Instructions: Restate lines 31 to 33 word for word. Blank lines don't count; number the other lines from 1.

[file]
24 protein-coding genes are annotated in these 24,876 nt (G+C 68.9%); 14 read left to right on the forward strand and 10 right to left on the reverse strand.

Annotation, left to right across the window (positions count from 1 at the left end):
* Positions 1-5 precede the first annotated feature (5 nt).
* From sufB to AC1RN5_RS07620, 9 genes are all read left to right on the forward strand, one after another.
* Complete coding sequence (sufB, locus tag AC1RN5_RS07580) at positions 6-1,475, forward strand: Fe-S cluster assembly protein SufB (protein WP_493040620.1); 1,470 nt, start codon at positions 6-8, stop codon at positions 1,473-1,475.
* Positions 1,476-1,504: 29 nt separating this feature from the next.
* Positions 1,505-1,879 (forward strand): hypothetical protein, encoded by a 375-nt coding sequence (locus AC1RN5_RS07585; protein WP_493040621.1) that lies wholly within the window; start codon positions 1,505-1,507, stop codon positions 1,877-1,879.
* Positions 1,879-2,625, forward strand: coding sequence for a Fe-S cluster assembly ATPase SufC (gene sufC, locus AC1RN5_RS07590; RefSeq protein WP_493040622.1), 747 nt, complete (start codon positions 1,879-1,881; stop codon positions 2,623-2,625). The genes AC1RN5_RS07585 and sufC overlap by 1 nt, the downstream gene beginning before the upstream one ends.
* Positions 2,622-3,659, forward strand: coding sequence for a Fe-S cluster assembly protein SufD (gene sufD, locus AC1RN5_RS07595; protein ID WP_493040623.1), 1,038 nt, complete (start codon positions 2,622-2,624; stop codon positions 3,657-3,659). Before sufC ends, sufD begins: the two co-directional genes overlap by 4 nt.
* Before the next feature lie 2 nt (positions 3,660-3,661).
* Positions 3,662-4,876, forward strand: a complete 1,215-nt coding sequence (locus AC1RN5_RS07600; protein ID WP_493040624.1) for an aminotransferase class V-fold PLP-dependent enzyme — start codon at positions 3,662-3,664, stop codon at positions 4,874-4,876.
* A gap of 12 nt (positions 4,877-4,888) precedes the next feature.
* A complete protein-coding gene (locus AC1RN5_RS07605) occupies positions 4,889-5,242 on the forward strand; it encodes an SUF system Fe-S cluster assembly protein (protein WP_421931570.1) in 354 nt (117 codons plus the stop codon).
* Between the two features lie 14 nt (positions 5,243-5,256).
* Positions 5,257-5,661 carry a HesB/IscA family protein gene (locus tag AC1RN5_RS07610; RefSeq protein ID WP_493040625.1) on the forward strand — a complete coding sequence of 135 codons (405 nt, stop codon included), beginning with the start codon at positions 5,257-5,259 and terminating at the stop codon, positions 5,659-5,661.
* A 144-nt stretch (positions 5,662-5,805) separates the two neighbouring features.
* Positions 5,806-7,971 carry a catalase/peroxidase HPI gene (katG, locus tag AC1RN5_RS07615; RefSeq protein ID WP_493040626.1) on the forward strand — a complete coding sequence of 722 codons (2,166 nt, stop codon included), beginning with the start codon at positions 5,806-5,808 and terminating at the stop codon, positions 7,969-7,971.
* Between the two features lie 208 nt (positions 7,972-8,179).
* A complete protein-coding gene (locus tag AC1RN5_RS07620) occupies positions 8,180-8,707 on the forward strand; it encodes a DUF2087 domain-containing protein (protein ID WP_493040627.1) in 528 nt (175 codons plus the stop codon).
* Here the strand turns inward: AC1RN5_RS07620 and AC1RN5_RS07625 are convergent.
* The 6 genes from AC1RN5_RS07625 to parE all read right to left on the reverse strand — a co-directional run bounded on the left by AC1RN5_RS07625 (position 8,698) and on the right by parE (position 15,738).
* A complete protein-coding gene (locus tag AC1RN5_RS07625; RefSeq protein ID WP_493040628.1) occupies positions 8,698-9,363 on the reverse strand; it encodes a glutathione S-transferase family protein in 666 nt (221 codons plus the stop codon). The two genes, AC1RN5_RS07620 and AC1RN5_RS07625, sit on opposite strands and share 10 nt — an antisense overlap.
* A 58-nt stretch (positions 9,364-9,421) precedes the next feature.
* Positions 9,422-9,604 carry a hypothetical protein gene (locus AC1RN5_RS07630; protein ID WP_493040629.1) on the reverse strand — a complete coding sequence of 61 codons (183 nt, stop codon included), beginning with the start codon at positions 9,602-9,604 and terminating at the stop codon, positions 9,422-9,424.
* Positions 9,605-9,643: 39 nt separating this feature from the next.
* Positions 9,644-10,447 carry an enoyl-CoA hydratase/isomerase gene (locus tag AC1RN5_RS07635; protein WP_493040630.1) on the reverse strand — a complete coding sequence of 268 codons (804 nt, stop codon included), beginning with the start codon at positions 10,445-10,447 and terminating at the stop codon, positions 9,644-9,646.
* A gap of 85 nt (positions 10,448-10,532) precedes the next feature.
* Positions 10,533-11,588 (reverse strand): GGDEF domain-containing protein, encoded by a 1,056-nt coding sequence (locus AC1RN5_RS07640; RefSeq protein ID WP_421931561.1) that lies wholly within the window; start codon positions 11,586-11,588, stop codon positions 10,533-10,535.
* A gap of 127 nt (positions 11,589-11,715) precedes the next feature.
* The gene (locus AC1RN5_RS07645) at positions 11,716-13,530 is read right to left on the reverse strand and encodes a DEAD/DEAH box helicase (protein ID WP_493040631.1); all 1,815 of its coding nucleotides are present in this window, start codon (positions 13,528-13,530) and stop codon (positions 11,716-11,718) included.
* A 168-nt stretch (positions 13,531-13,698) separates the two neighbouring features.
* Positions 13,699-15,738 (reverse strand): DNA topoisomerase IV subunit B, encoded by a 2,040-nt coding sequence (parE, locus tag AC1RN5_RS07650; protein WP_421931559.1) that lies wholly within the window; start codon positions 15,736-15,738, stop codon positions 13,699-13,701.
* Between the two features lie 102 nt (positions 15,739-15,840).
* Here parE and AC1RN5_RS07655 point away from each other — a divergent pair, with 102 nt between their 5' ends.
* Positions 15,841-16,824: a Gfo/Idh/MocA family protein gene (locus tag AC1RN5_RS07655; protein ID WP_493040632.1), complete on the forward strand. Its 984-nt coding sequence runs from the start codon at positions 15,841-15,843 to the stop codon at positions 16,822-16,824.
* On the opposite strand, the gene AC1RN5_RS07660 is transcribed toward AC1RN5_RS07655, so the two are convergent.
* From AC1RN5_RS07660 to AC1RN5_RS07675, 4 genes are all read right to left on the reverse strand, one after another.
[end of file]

* A 168-nt stretch (positions 13,531-13,698) separates the two neighbouring features.
* Positions 13,699-15,738 (reverse strand): DNA topoisomerase IV subunit B, encoded by a 2,040-nt coding sequence (parE, locus tag AC1RN5_RS07650; protein WP_421931559.1) that lies wholly within the window; start codon positions 15,736-15,738, stop codon positions 13,699-13,701.
* Between the two features lie 102 nt (positions 15,739-15,840).